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Umps' decision on call irks Farrell, who gets ejected

Red Sox manager initially told play couldn't be reviewed, then it gets overturned

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Umps' decision on call irks Farrell, who gets ejected play video for Umps' decision on call irks Farrell, who gets ejected

BOSTON --- In Sunday's game, the umpires initially told Red Sox manager John Farrell that the front end of a double play is not reviewable. But after they determined a play in the second inning by Xander Bogaerts could be reviewed and Houston followed with a grand slam, Farrell wanted to let the umpires know he wasn't happy about their change of mind.

First-base umpire Doug Eddings tossed Farrell shortly after the visibly frustrated manager went out to argue following Jose Altuve's grand slam, which gave the Astros a 6-0 lead in an eventual 8-1 victory.

With one out in that inning, Houston's Marwin Gonzalez hit a ground ball up the middle that Boston pitcher Joe Kelly got a piece of. It kicked right to Bogaerts. The shortstop threw to first as he reached second base, and it looked like the Red Sox had ended the inning.

But Astros manager Bo Porter challenged the play, contending that Bogaerts had released the ball before touching second base in an attempt to turn the double play. The Red Sox had left the field, but came back on when umpires overturned the call and ruled Marc Krauss was safe at second and Gonzalez out at first.

Farrell came out to plead his case, but to no avail. After Robbie Grossman worked a two-out walk with a nine-pitch at-bat, Altuve ripped a slam over the Green Monster.

"My initial explanation on the field was that the front end of a double play is a nonreviewable play," Farrell said. "My interpretation is the neighborhood play should not be dependent upon a feed throw or not. A neighborhood play is not a reviewable play."

Crew chief Jim Joyce phoned into the Replay Command Center in New York to ask if the play could be reviewed. It was the first time this season Joyce has seen a team try to challenge a play like that, he said. Officials in New York said that it was not the neighborhood play, which means a player is allowed to be near the bag while turning a double play, not necessarily touching it, in order to safely avoid a sliding runner. It was a force play, instead, which is reviewable.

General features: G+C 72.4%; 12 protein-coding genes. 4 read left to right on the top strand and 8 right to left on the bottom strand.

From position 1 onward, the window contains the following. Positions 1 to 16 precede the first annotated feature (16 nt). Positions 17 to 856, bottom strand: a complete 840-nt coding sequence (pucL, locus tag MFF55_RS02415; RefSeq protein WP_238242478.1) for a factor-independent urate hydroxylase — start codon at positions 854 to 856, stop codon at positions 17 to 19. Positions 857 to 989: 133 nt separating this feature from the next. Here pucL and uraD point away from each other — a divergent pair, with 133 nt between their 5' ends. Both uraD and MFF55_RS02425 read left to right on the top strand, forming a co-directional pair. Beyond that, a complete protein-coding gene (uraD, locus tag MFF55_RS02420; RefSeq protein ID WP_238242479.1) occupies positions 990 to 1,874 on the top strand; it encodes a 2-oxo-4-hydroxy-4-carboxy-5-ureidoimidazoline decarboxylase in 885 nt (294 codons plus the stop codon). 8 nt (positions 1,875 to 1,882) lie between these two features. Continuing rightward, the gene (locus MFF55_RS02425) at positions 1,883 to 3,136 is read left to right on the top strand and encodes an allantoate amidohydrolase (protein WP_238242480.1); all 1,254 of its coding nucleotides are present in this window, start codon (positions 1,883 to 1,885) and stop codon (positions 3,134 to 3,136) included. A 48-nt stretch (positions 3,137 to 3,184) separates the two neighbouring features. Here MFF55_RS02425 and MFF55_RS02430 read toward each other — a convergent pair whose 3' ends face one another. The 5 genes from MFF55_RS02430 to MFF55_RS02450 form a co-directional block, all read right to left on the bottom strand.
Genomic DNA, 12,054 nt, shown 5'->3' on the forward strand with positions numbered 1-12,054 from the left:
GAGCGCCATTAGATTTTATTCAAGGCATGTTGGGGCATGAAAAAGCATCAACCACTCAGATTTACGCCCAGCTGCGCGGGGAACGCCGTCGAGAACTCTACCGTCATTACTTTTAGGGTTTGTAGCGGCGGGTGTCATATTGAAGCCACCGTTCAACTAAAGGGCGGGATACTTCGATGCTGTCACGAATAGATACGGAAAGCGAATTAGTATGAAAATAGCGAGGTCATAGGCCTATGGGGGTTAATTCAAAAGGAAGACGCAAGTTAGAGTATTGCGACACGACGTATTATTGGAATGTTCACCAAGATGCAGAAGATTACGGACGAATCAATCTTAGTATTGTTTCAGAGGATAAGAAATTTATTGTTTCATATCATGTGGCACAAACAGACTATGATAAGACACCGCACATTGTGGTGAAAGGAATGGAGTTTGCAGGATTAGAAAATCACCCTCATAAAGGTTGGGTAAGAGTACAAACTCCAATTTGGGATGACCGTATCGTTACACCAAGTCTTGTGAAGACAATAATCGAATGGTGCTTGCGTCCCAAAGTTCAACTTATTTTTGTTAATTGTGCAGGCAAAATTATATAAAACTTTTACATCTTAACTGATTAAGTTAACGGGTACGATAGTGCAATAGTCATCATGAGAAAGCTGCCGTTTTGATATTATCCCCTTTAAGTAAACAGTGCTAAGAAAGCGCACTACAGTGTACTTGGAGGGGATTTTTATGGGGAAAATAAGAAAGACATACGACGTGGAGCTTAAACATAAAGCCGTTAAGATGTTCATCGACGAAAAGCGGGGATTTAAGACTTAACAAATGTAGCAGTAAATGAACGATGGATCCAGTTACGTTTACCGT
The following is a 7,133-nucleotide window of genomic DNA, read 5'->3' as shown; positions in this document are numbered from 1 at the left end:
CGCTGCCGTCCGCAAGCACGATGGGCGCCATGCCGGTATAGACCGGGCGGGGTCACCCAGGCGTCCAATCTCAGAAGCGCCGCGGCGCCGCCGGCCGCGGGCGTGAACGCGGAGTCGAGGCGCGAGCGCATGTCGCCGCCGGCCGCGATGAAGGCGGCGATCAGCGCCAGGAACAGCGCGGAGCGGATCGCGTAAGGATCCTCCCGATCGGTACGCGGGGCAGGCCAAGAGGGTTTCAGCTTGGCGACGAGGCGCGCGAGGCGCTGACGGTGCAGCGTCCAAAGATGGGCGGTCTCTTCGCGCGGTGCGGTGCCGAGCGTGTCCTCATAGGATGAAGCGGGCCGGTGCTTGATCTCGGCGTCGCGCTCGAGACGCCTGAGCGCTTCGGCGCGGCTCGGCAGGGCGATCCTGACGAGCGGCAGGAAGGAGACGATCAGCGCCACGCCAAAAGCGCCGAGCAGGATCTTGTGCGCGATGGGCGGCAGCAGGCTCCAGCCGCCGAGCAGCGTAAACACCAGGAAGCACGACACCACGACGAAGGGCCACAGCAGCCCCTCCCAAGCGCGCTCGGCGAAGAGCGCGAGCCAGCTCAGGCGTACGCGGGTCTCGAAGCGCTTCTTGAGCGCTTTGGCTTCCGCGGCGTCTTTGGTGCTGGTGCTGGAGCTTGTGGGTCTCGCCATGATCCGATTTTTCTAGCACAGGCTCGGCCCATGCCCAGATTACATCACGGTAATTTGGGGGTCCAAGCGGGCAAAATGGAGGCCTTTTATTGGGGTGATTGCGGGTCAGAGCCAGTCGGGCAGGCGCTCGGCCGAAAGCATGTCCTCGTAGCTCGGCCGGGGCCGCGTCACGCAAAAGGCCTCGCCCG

Porter wanted to challenge it, but Joyce first had to determined whether the play could be challenged.

"Being the first time we've had this this year, I thought we better be 100 percent on it," Joyce said. "So instead of just saying to Bo, 'Yes or No' because we really weren't sure, they actually took a couple of minutes on it just to make sure it was reviewable."

The rule is described as such by Section V, Rule D.1:

"Notwithstanding the foregoing, the following calls will not be subject to review:

"The Umpire's judgment that a runner is clearly out on a force play at second base under circumstances in which the defensive player may or may not have touched second base in his attempt to complete a double play and avoid a collision with the runner. All other elements of the call shall be subject to review, including whether the fielder caught the ball, had control of the ball, was drawn off the bag, or tagged the runner. In this regard, a determination as to whether the fielder made a catch before dropping the ball while in the act of making a throw following the catch shall be reviewable."

Steven Petrella is an associate reporter for MLB.com. This story was not subject to the approval of Major League Baseball or its clubs.

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